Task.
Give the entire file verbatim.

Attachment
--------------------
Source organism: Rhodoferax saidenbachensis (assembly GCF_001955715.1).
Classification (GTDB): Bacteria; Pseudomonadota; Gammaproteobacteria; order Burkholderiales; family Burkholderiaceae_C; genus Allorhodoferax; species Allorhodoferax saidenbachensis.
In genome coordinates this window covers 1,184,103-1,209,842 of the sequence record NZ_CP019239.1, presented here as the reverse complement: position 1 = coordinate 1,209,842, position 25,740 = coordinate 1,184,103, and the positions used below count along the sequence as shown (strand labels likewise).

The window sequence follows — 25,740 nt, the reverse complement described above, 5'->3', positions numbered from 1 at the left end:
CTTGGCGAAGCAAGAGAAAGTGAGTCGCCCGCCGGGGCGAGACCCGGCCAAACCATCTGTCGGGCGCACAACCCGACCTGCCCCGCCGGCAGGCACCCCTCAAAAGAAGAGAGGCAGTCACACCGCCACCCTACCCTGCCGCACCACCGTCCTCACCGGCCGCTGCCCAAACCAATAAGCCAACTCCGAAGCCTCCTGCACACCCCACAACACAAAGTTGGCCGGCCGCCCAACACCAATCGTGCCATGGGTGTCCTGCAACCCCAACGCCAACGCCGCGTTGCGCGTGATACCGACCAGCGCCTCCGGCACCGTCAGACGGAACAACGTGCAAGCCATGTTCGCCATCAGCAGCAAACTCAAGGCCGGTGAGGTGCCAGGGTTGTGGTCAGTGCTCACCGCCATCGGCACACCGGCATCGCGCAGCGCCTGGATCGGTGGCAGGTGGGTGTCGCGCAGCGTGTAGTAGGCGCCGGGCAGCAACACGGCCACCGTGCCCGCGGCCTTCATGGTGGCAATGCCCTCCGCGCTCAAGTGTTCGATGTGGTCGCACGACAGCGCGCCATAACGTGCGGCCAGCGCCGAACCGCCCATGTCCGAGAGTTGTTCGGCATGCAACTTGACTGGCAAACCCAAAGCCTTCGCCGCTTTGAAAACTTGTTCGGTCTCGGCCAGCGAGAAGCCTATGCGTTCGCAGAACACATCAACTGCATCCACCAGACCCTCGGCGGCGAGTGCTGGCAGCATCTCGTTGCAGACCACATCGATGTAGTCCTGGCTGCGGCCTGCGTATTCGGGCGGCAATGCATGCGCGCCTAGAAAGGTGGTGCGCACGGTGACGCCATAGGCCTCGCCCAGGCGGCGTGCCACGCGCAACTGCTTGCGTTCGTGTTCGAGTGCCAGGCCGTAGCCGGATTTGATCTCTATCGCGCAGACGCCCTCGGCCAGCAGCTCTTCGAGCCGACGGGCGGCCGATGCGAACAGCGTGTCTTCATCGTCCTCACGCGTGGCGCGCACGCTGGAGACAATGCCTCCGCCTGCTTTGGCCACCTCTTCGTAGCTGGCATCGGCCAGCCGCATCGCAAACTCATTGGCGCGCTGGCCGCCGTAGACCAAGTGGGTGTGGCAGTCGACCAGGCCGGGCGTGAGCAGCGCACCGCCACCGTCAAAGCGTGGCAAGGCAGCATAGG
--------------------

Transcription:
Source organism: Rhodoferax saidenbachensis (assembly GCF_001955715.1).
Classification (GTDB): Bacteria; Pseudomonadota; Gammaproteobacteria; order Burkholderiales; family Burkholderiaceae_C; genus Allorhodoferax; species Allorhodoferax saidenbachensis.
In genome coordinates this window covers 1,184,103-1,209,842 of the sequence record NZ_CP019239.1, presented here as the reverse complement: position 1 = coordinate 1,209,842, position 25,740 = coordinate 1,184,103, and the positions used below count along the sequence as shown (strand labels likewise).

The window sequence follows — 25,740 nt, the reverse complement described above, 5'->3', positions numbered from 1 at the left end:
CTTGGCGAAGCAAGAGAAAGTGAGTCGCCCGCCGGGGCGAGACCCGGCCAAACCATCTGTCGGGCGCACAACCCGACCTGCCCCGCCGGCAGGCACCCCTCAAAAGAAGAGAGGCAGTCACACCGCCACCCTACCCTGCCGCACCACCGTCCTCACCGGCCGCTGCCCAAACCAATAAGCCAACTCCGAAGCCTCCTGCACACCCCACAACACAAAGTTGGCCGGCCGCCCAACACCAATCGTGCCATGGGTGTCCTGCAACCCCAACGCCAACGCCGCGTTGCGCGTGATACCGACCAGCGCCTCCGGCACCGTCAGACGGAACAACGTGCAAGCCATGTTCGCCATCAGCAGCAAACTCAAGGCCGGTGAGGTGCCAGGGTTGTGGTCAGTGCTCACCGCCATCGGCACACCGGCATCGCGCAGCGCCTGGATCGGTGGCAGGTGGGTGTCGCGCAGCGTGTAGTAGGCGCCGGGCAGCAACACGGCCACCGTGCCCGCGGCCTTCATGGTGGCAATGCCCTCCGCGCTCAAGTGTTCGATGTGGTCGCACGACAGCGCGCCATAACGTGCGGCCAGCGCCGAACCGCCCATGTCCGAGAGTTGTTCGGCATGCAACTTGACTGGCAAACCCAAAGCCTTCGCCGCTTTGAAAACTTGTTCGGTCTCGGCCAGCGAGAAGCCTATGCGTTCGCAGAACACATCAACTGCATCCACCAGACCCTCGGCGGCGAGTGCTGGCAGCATCTCGTTGCAGACCACATCGATGTAGTCCTGGCTGCGGCCTGCGTATTCGGGCGGCAATGCATGCGCGCCTAGAAAGGTGGTGCGCACGGTGACGCCATAGGCCTCGCCCAGGCGGCGTGCCACGCGCAACTGCTTGCGTTCGTGTTCGAGTGCCAGGCCGTAGCCGGATTTGATCTCTATCGCGCAGACGCCCTCGGCCAGCAGCTCTTCGAGCCGACGGGCGGCCGATGCGAACAGCGTGTCTTCATCGTCCTCACGCGTGGCGCGCACGCTGGAGACAATGCCTCCGCCTGCTTTGGCCACCTCTTCGTAGCTGGCATCGGCCAGCCGCATCGCAAACTCATTGGCGCGCTGGCCGCCGTAGACCAAGTGGGTGTGGCAGTCGACCAGGCCGGGCGTGAGCAGCGCACCGCCACCGTCAAAGCGTGGCAAGGCAGCATAGG